Rail Budget 2013: Bansal's tough task to put Railways back on track
On the one hand, Railways overcharges captive consumer industries like steel, coal, iron ore and cement even at the expense of volumes and market share, and on the other, it heavily subsidises passengers, especially those who travel by lower classes. Of Railways’ gross traffic receipts, 65% came from freight in 2007-08, when it recorded a healthy operating ratio of 75.9 and the share of freight in gross traffic receipts has only increased to 67% this year.
The operating ratio is the ratio of total receipts to total expenditure including appropriation to Depreciation Reserve Fund meant to replenish existing assets and Pension Fund but excluding Capital and Development Funds.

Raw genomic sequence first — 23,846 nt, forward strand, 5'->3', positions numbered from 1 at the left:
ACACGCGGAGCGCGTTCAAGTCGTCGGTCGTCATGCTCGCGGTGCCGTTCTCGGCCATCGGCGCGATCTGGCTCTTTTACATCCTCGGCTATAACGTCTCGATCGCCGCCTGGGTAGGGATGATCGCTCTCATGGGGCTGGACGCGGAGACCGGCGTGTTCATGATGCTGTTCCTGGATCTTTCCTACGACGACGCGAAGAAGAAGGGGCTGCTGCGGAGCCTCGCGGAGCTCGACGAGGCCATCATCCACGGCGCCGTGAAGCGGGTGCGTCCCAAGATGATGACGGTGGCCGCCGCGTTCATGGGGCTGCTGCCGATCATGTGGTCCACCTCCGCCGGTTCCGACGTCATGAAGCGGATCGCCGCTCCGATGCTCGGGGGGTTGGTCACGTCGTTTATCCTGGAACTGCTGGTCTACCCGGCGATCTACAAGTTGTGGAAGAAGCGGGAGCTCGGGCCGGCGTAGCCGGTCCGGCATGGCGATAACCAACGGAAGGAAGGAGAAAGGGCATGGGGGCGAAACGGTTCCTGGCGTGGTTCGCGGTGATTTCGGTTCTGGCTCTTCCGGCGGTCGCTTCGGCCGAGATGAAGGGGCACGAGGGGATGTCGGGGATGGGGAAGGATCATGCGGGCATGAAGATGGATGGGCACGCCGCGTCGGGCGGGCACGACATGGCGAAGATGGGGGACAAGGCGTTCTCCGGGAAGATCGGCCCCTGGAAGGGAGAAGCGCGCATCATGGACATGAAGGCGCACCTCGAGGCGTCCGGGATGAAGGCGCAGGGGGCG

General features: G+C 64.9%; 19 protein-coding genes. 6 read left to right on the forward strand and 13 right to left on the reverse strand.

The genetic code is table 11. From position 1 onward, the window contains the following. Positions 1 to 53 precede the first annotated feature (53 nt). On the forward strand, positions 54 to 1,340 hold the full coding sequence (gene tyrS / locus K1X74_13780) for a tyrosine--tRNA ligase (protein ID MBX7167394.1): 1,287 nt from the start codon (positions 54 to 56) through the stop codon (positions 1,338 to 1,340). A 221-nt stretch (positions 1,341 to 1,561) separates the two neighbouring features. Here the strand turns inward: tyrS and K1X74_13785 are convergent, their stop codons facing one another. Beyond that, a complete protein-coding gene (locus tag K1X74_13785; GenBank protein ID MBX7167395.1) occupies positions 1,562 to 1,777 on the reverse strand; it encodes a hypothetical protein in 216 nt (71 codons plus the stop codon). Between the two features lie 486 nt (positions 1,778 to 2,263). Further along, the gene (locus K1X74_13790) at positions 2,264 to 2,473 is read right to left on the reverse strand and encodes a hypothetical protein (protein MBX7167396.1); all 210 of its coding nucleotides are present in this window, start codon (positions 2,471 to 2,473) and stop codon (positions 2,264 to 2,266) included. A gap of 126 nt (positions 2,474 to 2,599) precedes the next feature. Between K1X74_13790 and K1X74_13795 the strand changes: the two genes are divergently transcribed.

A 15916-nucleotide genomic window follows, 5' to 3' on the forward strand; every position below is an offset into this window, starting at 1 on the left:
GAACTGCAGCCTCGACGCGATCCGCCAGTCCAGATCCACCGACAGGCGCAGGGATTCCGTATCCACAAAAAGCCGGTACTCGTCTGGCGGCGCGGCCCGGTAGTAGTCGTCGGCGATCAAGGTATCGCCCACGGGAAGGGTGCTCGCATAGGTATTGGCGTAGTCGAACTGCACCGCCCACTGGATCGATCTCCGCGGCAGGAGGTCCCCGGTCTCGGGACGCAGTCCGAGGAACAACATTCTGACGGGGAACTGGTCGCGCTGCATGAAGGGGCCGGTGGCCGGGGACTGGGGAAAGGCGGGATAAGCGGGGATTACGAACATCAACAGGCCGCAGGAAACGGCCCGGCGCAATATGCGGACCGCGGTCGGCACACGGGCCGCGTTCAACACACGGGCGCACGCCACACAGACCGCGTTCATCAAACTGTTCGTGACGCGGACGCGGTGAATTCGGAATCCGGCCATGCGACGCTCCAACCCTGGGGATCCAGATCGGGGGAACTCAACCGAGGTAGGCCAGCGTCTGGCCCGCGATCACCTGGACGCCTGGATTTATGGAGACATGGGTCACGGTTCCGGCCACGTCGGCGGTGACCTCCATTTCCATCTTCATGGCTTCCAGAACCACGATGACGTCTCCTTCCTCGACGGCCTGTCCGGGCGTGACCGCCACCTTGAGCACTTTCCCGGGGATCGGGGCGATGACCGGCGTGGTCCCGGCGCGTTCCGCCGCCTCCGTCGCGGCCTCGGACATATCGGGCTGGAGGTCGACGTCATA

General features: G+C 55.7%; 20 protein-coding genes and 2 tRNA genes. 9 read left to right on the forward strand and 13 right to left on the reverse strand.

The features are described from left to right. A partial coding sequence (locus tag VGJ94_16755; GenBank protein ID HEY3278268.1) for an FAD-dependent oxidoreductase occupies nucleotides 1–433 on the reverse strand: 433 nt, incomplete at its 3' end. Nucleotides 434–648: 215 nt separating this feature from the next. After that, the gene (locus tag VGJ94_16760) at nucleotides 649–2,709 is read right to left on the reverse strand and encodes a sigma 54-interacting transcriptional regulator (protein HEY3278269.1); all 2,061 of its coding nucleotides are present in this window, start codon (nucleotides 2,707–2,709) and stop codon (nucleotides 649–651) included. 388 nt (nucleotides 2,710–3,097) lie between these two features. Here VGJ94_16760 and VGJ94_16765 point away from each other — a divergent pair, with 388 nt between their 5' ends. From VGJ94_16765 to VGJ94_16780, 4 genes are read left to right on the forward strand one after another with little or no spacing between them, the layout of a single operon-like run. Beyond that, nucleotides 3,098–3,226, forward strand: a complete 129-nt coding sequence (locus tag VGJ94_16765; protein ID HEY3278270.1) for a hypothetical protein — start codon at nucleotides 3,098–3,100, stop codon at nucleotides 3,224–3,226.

The decline in operating ratio has depleted Railways funds drastically since 2007-08, when their combined closing balance stood at an encouraging Rs 22,279 crore. One won’t be surprised if the Revised Estimate for this year’s opening fund balance is close to nil.
The Capital Fund supposed to be used for creating new revenue-generating assets had soared to Rs 11,072 crore in 2007-08 but remained exhausted in 2009-10. Appropriations to this Fund only marginally exceeded withdrawals in subsequent years, and this year’s BE shows net allocation of Rs 5,000 crore, a impossible task given the current state of affairs. The operating ratio for this fiscal could be around 90, although 84.9